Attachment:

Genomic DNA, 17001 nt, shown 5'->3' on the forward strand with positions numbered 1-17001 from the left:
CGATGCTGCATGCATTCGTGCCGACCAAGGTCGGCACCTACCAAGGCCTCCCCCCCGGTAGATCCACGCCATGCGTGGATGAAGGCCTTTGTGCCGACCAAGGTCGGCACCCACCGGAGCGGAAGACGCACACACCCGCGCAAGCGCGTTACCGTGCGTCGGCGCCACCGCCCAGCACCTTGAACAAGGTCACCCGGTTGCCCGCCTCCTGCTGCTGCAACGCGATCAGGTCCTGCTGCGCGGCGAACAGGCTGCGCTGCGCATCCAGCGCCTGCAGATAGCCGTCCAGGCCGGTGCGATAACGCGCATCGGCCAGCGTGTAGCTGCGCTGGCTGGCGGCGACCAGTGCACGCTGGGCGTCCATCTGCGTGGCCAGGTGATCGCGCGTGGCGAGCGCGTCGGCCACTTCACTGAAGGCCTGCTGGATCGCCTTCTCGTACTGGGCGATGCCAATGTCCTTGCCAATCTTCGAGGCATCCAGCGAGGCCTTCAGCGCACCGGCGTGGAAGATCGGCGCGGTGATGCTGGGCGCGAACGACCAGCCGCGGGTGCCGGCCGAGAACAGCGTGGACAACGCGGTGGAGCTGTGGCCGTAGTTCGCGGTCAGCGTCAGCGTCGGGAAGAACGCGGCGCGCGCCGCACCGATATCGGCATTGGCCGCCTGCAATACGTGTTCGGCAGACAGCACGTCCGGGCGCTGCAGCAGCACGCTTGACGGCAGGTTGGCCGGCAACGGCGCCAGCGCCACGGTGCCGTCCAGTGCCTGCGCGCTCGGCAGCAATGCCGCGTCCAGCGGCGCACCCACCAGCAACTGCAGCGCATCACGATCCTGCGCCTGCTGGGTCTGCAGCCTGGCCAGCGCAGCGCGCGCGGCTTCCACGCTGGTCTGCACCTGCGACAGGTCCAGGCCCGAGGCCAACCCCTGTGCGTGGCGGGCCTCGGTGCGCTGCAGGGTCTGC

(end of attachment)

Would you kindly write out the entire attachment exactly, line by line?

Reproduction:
Genomic DNA, 17001 nt, shown 5'->3' on the forward strand with positions numbered 1-17001 from the left:
CGATGCTGCATGCATTCGTGCCGACCAAGGTCGGCACCTACCAAGGCCTCCCCCCCGGTAGATCCACGCCATGCGTGGATGAAGGCCTTTGTGCCGACCAAGGTCGGCACCCACCGGAGCGGAAGACGCACACACCCGCGCAAGCGCGTTACCGTGCGTCGGCGCCACCGCCCAGCACCTTGAACAAGGTCACCCGGTTGCCCGCCTCCTGCTGCTGCAACGCGATCAGGTCCTGCTGCGCGGCGAACAGGCTGCGCTGCGCATCCAGCGCCTGCAGATAGCCGTCCAGGCCGGTGCGATAACGCGCATCGGCCAGCGTGTAGCTGCGCTGGCTGGCGGCGACCAGTGCACGCTGGGCGTCCATCTGCGTGGCCAGGTGATCGCGCGTGGCGAGCGCGTCGGCCACTTCACTGAAGGCCTGCTGGATCGCCTTCTCGTACTGGGCGATGCCAATGTCCTTGCCAATCTTCGAGGCATCCAGCGAGGCCTTCAGCGCACCGGCGTGGAAGATCGGCGCGGTGATGCTGGGCGCGAACGACCAGCCGCGGGTGCCGGCCGAGAACAGCGTGGACAACGCGGTGGAGCTGTGGCCGTAGTTCGCGGTCAGCGTCAGCGTCGGGAAGAACGCGGCGCGCGCCGCACCGATATCGGCATTGGCCGCCTGCAATACGTGTTCGGCAGACAGCACGTCCGGGCGCTGCAGCAGCACGCTTGACGGCAGGTTGGCCGGCAACGGCGCCAGCGCCACGGTGCCGTCCAGTGCCTGCGCGCTCGGCAGCAATGCCGCGTCCAGCGGCGCACCCACCAGCAACTGCAGCGCATCACGATCCTGCGCCTGCTGGGTCTGCAGCCTGGCCAGCGCAGCGCGCGCGGCTTCCACGCTGGTCTGCACCTGCGACAGGTCCAGGCCCGAGGCCAACCCCTGTGCGTGGCGGGCCTCGGTGCGCTGCAGGGTCTGC